4. Increase Font Size Toggle Menu HomeReadSign in Search in book: Search Contents I. The Middle Ages (ca. 476-1485) 1. Bede (ca. 672-735) Bede: BiographyCaedmon’s Hymn 2. Dream of the Rood Dream of the Rood 3. Beowulf: Parts I & II Introduction: BeowulfStory SummaryThemesHistorical BackgroundLiterary StyleReading:Part IPart II 4. Beowulf: Part III Part III 5. Judith  Judith6. The Wanderer 7. Wulf and Eadwacer Wulf and Eadwacer 8. The Wife's Lament The Wife’s Lament 9. The Ruin The Ruin 10. Selection of Old English Riddles Selections from Old English Poems 11. The Myth of Arthur's Return Geoffrey of Monmouth: From The History of the Kings of BritainWace: From Roman de BrutLayamon: From Brut  II. Irish Literature 12. Cúchulainn’s Boyish Deeds Cúchulainn: IntroductionCuchulainn’s Boyish Deeds III. Anglo-Norman Literature 13. Tristan and Iseult 14. Guide for Anchoresses (Ancrene Wisse) The Sweetness and Pain of Enclosure15. Romances of Marie de France IV. Middle English Literature in the 14th and 15th Century 16. Sir Gawain and the Green Knight (ca. 1375-1400) 17. Sir Gawain: Parts I & II Part IPart II 18. Sir Gawain: Parts III & IV Part IIIPart IV19. Geoffrey Chaucer: The Canterbury Tales 20. Canterbury Tales: General Prologue Prologue 21. Canterbury Tales: Miller's Prologue and Tale The Miller’s PrologueThe Miller’s Tale22. Canterbury Tales: The Wife of Bath's Prologue and Tale23. Canterbury Tales: The Pardoner's Prologue and Tale24. Canterbury Tales: The Nun's Priest's Tale25. Canterbury Tales: Close of Canterbury Tales26. Julian of Norwich: Revelations of Divine Love (Selections) 27. Margery Kempe: Excerpts from The Book of Margery Kempe The Birth of Her First Child and Her First VisionHer Pride and Attempts to Start a Business28. The Wakefield Second Shepherd's Play29. Middle English Lyrics30. Robert Henryson: The Cock and the Jasp31. Everyman32. Thomas Malory: Le Morte d'Arthur V. The Sixteenth Century 33. Sir Thomas More: Utopia UTOPIA34. From: The Book of Common Prayer 35. WOMEN IN POWER: Selected Readings Mary I (Tudor)Lady Jane GreyMary Queen of ScotsElizabeth I36. Edmund Spencer: the Faerie Queene (Book I) 37. Sir Walter Raleigh: Poems and From: The Discovery of the Large, Rich and Beautiful Empire of Guiana Poems38. Sir Philip Sidney: From Astrophil and Stella 39. THE WIDER WORLD: Selected Readings The Wider World: Selected Readings Hakluyt’s Dedicatory Epistle to The Principal Navigations, 1589Leo Africanus on the North Africans, 1526An English Traveller’s Guide to the North Africans, 1547Voyage to the Arctic, 1577, with Reflections on Racial DifferenceAmadas and Barlowe’s Voyage to Virginia, 1584Hariot’s Report on Virginia, 1585General History of the Turks, 1603 40. Christopher Marlowe: Hero and Leander Hero and Leander 41. Christopher Marlowe: Doctor Faustus The Tragical History of Doctor Faustus 42. William Shakespeare: Selected Sonnets Selected Sonnets 43. William Shakespeare: Taming of the Shrew THE TAMING OF THE SHREW VI. Early Seventeenth Century 44. John Dunne: Selections Songs and SonnetsA Selection of Holy SonnetsFrom: Devotions upon Emergent Occasions45. Aemilia Lanyar: Salve Deus Rex Judaeorum 46. Ben Jonson: Epigrams and Poetry EpigramsPoemsFrom: Underwood 47. GENDER RELATIONS: Conflict and Counsel From: The Arraignment of Lewd, Idle, Froward, and Unconstant Women: Or the Vanity of Them Choose you WhetherRachel Speght: From A Muzzle for Melastomus William Gouge: From Domestical Duties48. Francis Bacon: Essays49. Margaret Cavendish: The Blazing World 50. George Herbert: The Temple The Temple 51. CRISIS OF AUTHORITY: The Beheading of Charles I From: King Charles, His Trial (1649)From: A Perfect Diurnal of Some Passages in Parliament, no. 288Robert Filmer: From Patriarcha John Milton: From The Tenure of Kings and Magistrates Gerrard Winstanley: From A New Year’s Gift Sent to the Parliament and ArmyThomas Hobbes: From Leviathan 52. CRISIS OF AUTHORITY: Political Writing Robert Filmer: From Patriarcha John Milton: From The Tenure of Kings and Magistrates Gerrard Winstanley: From A New Year’s Gift Sent to the Parliament and ArmyThomas Hobbes: From Leviathan 53. CRISIS OF AUTHORITY: Writing the Self Lucy Hutchinson: From Memoirs of the Life of Colonel John HutchinsonEdward Hyde, Earl of Clarendon: From The History of the RebellionLady Anne Halkett: From The Memoires 54. John Milton: Poems and Sonnets LycidasSonnets 55. John Milton: Paradise Lost (Books 1-3) BOOK 1BOOK 2BOOK 3 56. John Milton: Paradise Lost (Books 4-6) BOOK 4BOOK 5BOOK 6 57. John Milton: Paradise Lost (Books 7-9) BOOK 7BOOK 8BOOK 9 58. John Milton: Paradise Lost (Books 10-12) BOOK 10BOOK 11BOOK 12 Appendix An Open Companion for British Literature I 3 Beowulf: Parts I & II Introduction: Beowulf An epic poem of 3,182 lines, Beowulf is regarded as one of (if not the) most important works of Old English literature. This poem is known from a single manuscript found in the Nowell Codex, and dated to 1,000 CE. It suffered damage in 1731, during the Cotton Library fire at Ashburham House where it had been stored; efforts to bind and restore it were made but in the process some letters were lost.  Thankfully, the original was transcribed long before, likely by two different monks, the latter of whom  is also thought to be the scribe of Judith (which may account for their similarities in writing style). This manuscript also includes accounts of saints’ lives and tales of travel to the Orient; while wildly different in terms of content, all the stories in the Nowell codex focus on heroes and monsters, good and evil. Beowulf, as a literary work, represents the culmination of an era of early English history; several decades after its transcription, the Normans would invade and bring with them new customs, language and forever transform English literature. Story Summary This story, while written in England, is set in Scandinavia and follows the exploits of a great warrior of the Geats, Beowulf. At the story’s open, he appears to the aid of the Danes and their king, Hrothgar, by slaying a monster known as Grendel who has been attacking the mead-hall of Heorot for years. In the aftermath, Grendel’s mother is enraged to the point of attacking the mead-hall herself; she too is ultimately killed by Beowulf. Victorious, he sails back to his homeland and becomes king of the Geats, reigning without significant incident for 50 years. In old age, Beowulf must again take up arms to defeat a dragon who hoards gems and shining weapons. Though he wins handedly, he is mortally wounded in the process and dies as a revered warrior king. Themes The story is often divided into three parts (each devoted to the slaying of a monster) and though it may seem that the focus here is on the exploits of battle, there are some deeper themes here. The first monster, Grendel, is identified as “one of Cain’s clan” – a monster that is also vaguely human, an outcast who is “spurned and joyless.” He envies the comradery of Hrothgar’s men, their closeness as a tribe. When he is killed, it is maternal anguish that motivates his unnamed mother to avenge the death of her son and when he enters the dragon’s lair, it is Beowulf who is called “invader” (Puchner 887). The line between monster and man is murkier than one might, at first, assume. Similarly, the ties of kinship and clan speak to the importance of communal life during this time as an antidote to solitude and protection against certain death. In many ways, this story explores what it means to be human, to be part of a collective, and, most importantly, what the nature of heroism truly is. Historical Background The story appears to be set in the sixth century, a time when the British Isles were first settled by Germanic tribes from the north. These tribes likely brought with them folktales and songs from their native lands which may have filtered their way, thematically and linguistically, into this tale. We date it to this time as it does feature historical figures (such as Beowulf’s lord, Hygelac, who died around 520) though there is no known historical figure called “Beowulf”  (Robinson 14). The poem was recorded by Christian Anglo-Saxons, though it is set during a time period when the characters themselves would have held pagan beliefs. The Germanic warrior society presented shows the importance of hierarchy in that context, and while some scholars point to a particularly Christian or pagan reading of the text, what is certain is that there are only allusions to the Old Testament and Christ is never mentioned. Richard North, in discussing this ambiguity states: “As yet we are no closer to finding out why the first audience of Beowulf liked to hear stories about people routinely classified as damned. This question is pressing, given… that Anglo-Saxons saw the Danes as ‘heathens’ rather than as foreigners” (qtd. in “Beowulf”). Literary Style While it was written in 1000 CE, it likely has an older provenance through oral storytelling; those listening to the tale in the year 1,000 would have found its antiquated language strange and removed even in its own day. Written in a West Saxon dialect of Anglo-Saxon/Old English, the poem is most notable for its use of alliteration (repeated initial consonants), which is different from the French-inspired forms that would later dominate English poetry. The poem also consists of half lines, with two stressed words each, followed by a “caesura” or natural pause (Catlin). This lends a rhythm to the reading that is entirely different from other forms such as the iambic pentameter (which was also inherited from the French). An example can be found here as Justin A. Jackson, Professor of English, reads the opening lines.   Another standard feature of Anglo-Saxon (and Norse) writing is its use of kennings: a type of metaphor that signifies a person or thing by a characteristic or quality; examples from Beowulf include: “dwelling place” for residence, “earth hall” for burial mounds, “stout hearted” for bravery and “helmet bearer” for warrior (Paradine). This metaphoric language adds another level of meaning to a revered and often challenging text.   Works Cited “Beowulf.” Wikipedia, The Free Encyclopedia. 24 Jan. 2019. Web. 29 Jan. 2019. https://en.wikipedia.org/wiki/Beowulf Catlin, Sally. “Anglo-Saxon Alliterative Epics.” Vision: A Resource for Writers, 2002. http://fmwriters.com/Visionback/Issue9/poetry.htm Paradine, Gerald. “Kennings.” Pace University, n.d. http://csis.pace.edu/grendel/projs991b/kenning.html Puchner, Martin, ed. The Norton Anthology of World Literature. Norton, 2013. Robinson, Bonnie J. and Getty, Laura, British Literature I: Middle Ages to the Eighteenth Century and Neoclassicism. English Open Textbooks, 2018. https://oer.galileo.usg.edu/english-textbooks/17 Discussion Questions: While Beowulf is seen as an ideal character and hero, was there anything lacking in his character that makes him less honorable? Compare Beowulf to what we consider to be a hero in today’s society. How do they differ? Does the heroic code expressed in Beowulf conflict with a Christian sensibility? What is the status of gold and gift-giving in the poem? Who gives gifts, who receives them, and why? Are the modern concepts of wealth, payment, monetary worth and greed appropriate for the world of Beowulf? Can Beowulf’s journey be better described as an attempt to find oneself or to actually protect Herot, the Danes, and eventually his own life? Further Resources for Students: “In Our Time: Beowulf.” BBC Radio 4. 05 Mar. 2015. https://www.bbc.co.uk/programmes/b0542xt7 “Of Monsters and Dragons: A Beowulf Infographic.” Medium.com. 21 Mar. 2016 https://medium.com/@coursehero/of-monsters-and-dragons-a-beowulf-infographic-1ebd46d6da39 Skitler Remix. “Beowulf: Parts I & II.” Youtube.com. 13 Apr. 2012. https://www.youtube.com/watch?v=AaB0trCztM0 Wisecrack. “Thug Notes: Beowulf.” Youtube.com. 24 Sept. 2013. https://www.youtube.com/watch?v=Xh8akuq-MDI&t=195s Reading: Part I So. The Spear-Danes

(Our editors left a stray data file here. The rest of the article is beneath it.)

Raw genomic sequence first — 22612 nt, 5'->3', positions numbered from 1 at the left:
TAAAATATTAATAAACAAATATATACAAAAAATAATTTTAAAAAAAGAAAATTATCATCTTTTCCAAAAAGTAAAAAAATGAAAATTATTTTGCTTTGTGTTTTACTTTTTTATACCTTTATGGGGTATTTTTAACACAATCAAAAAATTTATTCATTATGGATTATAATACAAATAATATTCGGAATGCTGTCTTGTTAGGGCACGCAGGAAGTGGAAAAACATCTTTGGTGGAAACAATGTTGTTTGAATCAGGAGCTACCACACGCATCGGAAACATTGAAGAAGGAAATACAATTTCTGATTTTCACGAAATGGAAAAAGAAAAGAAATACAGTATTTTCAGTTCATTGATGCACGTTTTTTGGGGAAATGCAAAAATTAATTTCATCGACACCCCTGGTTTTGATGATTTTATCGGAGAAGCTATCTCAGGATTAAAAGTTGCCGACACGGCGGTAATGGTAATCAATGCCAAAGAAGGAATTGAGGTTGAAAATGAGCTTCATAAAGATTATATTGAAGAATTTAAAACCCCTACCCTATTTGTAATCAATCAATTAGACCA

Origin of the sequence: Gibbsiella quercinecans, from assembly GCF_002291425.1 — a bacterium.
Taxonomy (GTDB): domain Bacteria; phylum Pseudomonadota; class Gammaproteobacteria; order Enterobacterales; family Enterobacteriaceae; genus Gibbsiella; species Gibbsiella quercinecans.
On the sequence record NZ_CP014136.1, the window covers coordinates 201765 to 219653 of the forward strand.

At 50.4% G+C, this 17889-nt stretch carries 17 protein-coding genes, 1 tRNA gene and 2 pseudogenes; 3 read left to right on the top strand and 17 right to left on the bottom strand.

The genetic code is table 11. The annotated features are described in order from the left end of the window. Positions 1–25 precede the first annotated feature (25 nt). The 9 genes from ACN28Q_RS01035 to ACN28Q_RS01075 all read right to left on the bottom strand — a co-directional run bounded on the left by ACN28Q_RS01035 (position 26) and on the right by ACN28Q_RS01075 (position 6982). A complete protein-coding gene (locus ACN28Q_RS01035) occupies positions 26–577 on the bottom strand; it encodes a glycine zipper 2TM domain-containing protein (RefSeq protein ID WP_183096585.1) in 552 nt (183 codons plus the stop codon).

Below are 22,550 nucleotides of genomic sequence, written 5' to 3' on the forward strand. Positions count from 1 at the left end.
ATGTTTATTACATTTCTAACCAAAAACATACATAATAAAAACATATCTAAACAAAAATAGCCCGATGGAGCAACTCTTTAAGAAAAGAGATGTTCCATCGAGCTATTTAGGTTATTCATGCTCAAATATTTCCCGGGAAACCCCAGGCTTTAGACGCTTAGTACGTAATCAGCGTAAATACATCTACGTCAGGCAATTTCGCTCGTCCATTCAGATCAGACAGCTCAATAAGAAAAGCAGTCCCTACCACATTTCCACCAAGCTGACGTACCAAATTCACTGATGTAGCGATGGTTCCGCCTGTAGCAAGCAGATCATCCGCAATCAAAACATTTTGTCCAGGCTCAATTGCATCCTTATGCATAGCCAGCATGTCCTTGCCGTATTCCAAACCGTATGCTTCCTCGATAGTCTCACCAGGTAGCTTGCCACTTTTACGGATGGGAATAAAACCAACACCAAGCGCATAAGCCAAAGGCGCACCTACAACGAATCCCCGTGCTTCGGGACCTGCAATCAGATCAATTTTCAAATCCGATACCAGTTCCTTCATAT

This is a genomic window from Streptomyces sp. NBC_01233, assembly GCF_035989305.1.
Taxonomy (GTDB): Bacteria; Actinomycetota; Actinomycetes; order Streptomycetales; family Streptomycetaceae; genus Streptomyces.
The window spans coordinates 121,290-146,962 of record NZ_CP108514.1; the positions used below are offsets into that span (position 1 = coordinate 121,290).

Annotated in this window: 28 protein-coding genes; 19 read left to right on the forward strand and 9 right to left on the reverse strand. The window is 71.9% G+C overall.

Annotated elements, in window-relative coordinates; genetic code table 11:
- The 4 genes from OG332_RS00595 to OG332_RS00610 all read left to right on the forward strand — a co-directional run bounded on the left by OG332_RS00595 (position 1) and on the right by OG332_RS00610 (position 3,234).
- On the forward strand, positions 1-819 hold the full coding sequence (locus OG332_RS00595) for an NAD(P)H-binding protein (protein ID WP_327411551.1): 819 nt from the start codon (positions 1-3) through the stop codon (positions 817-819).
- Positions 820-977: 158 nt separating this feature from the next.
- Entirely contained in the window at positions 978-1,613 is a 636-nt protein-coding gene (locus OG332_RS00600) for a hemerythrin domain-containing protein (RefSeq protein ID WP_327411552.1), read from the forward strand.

Tells us the location is Danish.

  2. Jan 2019